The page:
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Agenda and minutes
Venue: Town Hall, High Street, Maidstone
Contact: Debbie Snook 01622 602030
Apologies for Absence
It was noted that apologies for absence had been received from Councillors Bryant, Forecast and Naghi.
Notification of Substitute Members
The following Substitute Members were noted:
Councillor Brindle for Councillor Bryant
Councillor English for Naghi
Councillor S Webb for Councillor Forecast
There were no urgent items.
Notification of Visiting Members
There were no Visiting Members.
Disclosures by Members and Officers
There were no disclosures by Members or Officers.
Disclosures of Lobbying
Councillor English stated that he had been lobbied on agenda items 14 (Carriage Museum Options) and 15 (Framework for Research into Demand for Extending Opening Hours at Maidstone Museum).
RESOLVED: That the items on the agenda be taken in public as proposed.
RESOLVED: That the Minutes of the meeting held on 4 October 2022 be approved as a correct record and signed.
Presentation of Petitions
There were no petitions.
Question and Answer Session for Local Residents
There were no questions from local residents.
Questions from Members to the Chairman
There were no questions from Members.
The Forward Plan for the period 1 November 2022 to 28 February 2023 can be accessed here:
RESOLVED: That the Forward Plan relating to the Committee’s Terms of Reference be noted.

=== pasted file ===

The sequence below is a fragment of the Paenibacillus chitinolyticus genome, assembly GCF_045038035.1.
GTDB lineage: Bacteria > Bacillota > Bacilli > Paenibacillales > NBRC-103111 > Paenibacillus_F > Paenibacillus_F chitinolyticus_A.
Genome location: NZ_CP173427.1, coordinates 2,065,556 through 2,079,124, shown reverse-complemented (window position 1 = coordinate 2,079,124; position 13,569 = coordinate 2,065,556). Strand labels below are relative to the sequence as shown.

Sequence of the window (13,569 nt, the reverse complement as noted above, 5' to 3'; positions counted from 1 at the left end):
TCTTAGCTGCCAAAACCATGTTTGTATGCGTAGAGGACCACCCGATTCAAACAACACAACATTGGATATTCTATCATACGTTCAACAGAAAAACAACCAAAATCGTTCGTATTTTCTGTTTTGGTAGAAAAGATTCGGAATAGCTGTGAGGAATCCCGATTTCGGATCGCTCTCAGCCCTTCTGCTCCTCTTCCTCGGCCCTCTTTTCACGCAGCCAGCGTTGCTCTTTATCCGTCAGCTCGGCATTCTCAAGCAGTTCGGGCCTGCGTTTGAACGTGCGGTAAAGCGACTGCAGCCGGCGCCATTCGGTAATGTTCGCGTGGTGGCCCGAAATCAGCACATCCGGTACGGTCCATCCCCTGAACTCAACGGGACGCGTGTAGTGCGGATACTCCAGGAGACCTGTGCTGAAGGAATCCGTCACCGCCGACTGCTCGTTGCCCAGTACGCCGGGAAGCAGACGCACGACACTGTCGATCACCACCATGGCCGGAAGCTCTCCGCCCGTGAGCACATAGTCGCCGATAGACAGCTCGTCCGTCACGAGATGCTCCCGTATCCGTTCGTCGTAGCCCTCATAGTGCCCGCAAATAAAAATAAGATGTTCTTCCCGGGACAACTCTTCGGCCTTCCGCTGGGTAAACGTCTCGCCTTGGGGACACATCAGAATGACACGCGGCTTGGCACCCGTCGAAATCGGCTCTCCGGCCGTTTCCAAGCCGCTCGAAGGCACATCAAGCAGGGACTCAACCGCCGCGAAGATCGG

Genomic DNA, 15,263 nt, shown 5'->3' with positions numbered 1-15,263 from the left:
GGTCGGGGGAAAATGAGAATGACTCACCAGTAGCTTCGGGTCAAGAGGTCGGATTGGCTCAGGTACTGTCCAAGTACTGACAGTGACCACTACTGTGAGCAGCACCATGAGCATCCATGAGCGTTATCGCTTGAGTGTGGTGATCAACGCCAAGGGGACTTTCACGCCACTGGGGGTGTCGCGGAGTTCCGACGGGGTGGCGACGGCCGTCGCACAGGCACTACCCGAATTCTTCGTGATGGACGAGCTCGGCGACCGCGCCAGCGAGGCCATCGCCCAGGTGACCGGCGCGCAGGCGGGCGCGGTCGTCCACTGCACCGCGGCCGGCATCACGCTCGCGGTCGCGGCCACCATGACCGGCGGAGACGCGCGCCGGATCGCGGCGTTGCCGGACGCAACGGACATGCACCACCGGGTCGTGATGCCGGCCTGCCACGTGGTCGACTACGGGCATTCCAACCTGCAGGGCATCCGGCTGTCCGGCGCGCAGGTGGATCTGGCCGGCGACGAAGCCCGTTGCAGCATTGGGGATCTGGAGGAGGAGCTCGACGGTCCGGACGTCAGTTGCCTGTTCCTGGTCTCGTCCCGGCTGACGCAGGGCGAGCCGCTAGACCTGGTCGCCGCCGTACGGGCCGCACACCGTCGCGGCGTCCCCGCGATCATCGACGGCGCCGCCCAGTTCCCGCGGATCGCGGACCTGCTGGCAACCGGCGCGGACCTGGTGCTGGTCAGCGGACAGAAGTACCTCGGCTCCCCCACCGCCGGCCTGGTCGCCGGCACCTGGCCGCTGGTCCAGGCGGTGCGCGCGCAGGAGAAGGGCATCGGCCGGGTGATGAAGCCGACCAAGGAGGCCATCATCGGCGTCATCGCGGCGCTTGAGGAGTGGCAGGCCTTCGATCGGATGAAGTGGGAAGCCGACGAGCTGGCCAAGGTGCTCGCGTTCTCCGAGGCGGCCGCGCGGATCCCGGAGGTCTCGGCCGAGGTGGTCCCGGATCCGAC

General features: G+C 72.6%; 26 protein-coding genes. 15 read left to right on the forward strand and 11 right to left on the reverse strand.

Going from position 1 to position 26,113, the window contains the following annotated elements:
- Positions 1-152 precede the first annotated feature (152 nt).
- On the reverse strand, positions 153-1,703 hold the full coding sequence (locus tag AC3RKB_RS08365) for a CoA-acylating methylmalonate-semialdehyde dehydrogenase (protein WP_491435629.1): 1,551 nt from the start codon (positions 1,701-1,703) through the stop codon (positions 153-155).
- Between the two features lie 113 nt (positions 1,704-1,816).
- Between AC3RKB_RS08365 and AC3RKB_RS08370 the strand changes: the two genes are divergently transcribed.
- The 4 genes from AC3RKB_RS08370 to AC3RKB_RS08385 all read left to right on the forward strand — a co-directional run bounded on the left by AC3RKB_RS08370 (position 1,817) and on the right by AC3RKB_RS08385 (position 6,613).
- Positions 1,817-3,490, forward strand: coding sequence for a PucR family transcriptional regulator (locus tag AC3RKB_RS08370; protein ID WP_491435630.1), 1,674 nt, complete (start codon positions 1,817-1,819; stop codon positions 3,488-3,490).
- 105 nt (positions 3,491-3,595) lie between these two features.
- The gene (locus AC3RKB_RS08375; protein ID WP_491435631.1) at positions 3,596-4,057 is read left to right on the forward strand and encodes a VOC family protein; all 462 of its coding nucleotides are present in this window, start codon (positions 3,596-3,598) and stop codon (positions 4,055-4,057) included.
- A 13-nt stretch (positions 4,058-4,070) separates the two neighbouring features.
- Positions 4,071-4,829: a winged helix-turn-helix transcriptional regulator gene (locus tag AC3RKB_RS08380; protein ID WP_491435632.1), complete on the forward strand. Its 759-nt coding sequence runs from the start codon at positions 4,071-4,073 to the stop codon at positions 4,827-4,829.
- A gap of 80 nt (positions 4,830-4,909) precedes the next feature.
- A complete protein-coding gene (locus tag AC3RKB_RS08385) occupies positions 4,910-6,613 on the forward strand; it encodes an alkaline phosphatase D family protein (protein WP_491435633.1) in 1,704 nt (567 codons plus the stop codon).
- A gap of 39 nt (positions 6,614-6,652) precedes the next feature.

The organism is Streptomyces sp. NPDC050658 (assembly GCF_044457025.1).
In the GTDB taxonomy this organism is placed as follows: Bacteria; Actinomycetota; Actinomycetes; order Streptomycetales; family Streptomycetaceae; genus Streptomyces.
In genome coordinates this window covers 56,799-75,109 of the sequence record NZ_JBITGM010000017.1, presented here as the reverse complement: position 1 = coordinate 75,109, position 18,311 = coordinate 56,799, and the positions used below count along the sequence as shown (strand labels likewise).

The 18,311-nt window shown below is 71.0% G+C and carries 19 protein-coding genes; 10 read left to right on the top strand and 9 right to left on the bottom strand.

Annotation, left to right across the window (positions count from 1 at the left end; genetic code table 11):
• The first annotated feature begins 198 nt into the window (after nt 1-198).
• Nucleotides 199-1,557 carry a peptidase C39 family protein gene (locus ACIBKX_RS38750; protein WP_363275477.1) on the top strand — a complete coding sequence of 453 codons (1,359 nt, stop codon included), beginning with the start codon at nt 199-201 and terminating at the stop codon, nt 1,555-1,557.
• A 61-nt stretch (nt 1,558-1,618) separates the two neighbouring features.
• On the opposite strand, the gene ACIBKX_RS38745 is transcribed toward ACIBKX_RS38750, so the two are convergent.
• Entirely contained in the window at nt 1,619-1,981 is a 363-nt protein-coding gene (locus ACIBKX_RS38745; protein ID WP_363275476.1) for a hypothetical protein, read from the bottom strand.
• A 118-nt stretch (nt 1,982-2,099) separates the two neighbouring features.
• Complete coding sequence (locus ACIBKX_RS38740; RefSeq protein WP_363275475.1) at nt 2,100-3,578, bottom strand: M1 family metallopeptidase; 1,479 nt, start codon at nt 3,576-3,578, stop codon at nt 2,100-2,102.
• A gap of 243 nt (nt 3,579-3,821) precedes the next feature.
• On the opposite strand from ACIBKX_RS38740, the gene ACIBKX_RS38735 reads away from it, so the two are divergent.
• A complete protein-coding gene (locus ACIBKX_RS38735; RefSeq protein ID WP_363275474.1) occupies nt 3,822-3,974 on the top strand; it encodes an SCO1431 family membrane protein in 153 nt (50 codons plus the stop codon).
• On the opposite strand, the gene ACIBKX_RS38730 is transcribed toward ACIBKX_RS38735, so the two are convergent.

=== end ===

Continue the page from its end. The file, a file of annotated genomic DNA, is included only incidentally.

Councillor Burton, the Leader of the Council, introduced a report setting out a plan for spending the Rural England Prosperity Fund money which had been allocated to the Council as an addendum to the UK Shared Prosperity funding received earlier this year. The Leader of the Council explained that:
· The Council’s fund allocation was £539,728 to be spent on capital projects over two financial years 2023/24 and 2024/25. The deadline for the submission of the plan for spending the allocation to Government was 30 November 2022.
· The proposed approach was to invite partners across the rural areas (Parish Councils and community groups etc.) to apply for grants to improve community facilities such as village halls and community assets with a view to creating a greener and more sustainable community infrastructure. This could involve the installation of battery energy storage systems, solar PV systems, EV charging points and air source heat pumps. This would have a direct benefit in reducing energy bills and showcase new technologies.
· It was also proposed to place a cap of £50,000 on the value of applications, although schemes costing above or below this figure would be considered on their merits.